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Small fruit season is almost here

virginia-blue-oversizeThe bushes and canes are growing heavy with berries at Richard Jackson’s fruit farm, and so far this season things are looking good for his new operation.

“I had a little problem with some of the equipment I use to keep the grass down. But I got that figured out, and I expect to be picking fruit in a few weeks. Berries are looking good so far,” Jackson said.

Jackson planted his first blueberry and raspberry plants in 2012 and has been working with Virginia Cooperative Extension specialists to learn how to grow his plants in the hot Amelia sun. Last year he didn’t need to irrigate at all, but this summer he’s trying to figure out how to store up rainwater to help augment his well when the weather turns dry.

“I’m planning to expand my operation, so this summer is a very important time for me,” Jackson said. “I’m also planning to expand my garden and get into vegetables. I’m working nights now, so I’m trying to start small and grow.”

Blackberries, blueberries and raspberries are quickly becoming popular options for smaller-scale and beginning farmers in Virginia. The 2012 Census of Agriculture findings estimate the number of blackberry growers has grown by 50 percent since 2007. The number of blueberry growers doubled to 415 in that same period, while the number of raspberry producers also almost doubled, to 240.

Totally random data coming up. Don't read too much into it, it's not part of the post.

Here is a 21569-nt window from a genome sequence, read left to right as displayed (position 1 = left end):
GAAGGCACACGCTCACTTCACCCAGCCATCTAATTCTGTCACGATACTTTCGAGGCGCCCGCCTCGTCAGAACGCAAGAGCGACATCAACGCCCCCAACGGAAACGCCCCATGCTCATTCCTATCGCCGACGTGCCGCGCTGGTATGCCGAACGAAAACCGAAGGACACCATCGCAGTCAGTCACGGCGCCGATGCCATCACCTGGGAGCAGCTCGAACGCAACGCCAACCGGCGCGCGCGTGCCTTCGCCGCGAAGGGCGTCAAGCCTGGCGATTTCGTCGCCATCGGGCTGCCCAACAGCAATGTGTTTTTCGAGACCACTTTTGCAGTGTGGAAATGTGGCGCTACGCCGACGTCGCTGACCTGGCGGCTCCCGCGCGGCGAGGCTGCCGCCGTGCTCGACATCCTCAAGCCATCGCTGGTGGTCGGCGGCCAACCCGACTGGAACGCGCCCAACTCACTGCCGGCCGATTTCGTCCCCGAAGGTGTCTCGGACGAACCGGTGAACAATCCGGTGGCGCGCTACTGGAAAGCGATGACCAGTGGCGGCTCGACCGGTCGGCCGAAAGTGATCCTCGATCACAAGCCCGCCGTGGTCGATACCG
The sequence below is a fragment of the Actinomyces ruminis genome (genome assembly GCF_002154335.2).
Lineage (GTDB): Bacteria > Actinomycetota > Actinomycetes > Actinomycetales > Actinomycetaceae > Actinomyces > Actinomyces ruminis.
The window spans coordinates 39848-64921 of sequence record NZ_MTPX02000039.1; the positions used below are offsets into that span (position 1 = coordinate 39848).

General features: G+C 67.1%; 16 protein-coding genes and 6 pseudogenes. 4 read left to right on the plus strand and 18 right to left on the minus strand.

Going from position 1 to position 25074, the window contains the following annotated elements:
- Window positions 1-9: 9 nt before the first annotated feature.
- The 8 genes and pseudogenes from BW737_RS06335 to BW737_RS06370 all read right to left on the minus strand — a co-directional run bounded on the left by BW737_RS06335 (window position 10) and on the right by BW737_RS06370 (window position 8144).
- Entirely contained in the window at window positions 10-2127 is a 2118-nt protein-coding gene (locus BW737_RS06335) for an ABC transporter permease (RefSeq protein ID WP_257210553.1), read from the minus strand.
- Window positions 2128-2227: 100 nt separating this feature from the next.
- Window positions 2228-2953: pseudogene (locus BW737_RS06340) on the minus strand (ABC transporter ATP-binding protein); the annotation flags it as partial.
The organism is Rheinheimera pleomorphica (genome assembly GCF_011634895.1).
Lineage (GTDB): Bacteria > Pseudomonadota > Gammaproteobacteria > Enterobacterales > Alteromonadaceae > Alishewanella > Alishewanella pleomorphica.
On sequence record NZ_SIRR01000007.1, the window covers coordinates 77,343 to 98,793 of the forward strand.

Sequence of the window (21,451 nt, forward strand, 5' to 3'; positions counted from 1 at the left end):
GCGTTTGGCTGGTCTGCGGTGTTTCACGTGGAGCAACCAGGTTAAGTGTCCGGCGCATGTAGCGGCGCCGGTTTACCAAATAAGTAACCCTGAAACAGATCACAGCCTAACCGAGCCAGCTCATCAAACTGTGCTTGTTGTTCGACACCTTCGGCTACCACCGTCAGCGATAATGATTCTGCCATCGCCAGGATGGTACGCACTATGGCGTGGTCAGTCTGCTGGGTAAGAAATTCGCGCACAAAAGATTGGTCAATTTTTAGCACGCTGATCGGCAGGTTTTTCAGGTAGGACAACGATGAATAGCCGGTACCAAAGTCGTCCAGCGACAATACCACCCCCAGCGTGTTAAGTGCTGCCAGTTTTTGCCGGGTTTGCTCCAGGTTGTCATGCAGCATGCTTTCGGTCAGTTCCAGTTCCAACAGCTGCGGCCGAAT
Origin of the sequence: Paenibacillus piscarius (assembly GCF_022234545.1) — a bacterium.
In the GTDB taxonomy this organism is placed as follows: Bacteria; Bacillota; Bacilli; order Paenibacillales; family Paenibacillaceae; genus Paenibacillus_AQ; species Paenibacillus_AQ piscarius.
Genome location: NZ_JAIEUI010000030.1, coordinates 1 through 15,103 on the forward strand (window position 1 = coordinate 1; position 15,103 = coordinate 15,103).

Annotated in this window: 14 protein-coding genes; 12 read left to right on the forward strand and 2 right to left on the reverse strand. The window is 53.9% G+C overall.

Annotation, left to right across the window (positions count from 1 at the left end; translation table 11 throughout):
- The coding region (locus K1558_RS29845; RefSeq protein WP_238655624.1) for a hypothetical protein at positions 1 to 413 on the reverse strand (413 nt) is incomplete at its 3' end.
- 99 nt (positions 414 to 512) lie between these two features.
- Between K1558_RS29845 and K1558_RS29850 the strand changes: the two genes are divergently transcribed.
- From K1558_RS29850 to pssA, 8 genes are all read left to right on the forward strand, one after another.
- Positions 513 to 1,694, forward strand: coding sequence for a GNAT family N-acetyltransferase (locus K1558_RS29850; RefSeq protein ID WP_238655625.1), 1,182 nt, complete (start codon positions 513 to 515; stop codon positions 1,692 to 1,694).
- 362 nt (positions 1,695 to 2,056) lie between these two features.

Most small fruits are sold locally at pick-your-own operations or farmers’ markets in Virginia, although each year more producers are processing their fruit and offering value-added jams and jellies.

“I have a small operation right now, only 150 or so plants. I hope to triple those in the near future. What I’m hoping to do first is expand and get it fenced in,” Jackson said. “I’m selling at local farmers’ markets and (to) folks coming by the farm, and (by) word of mouth.”

Fresh blackberries, blueberries and raspberries will be available all through the summer.


augusta free press
augusta free press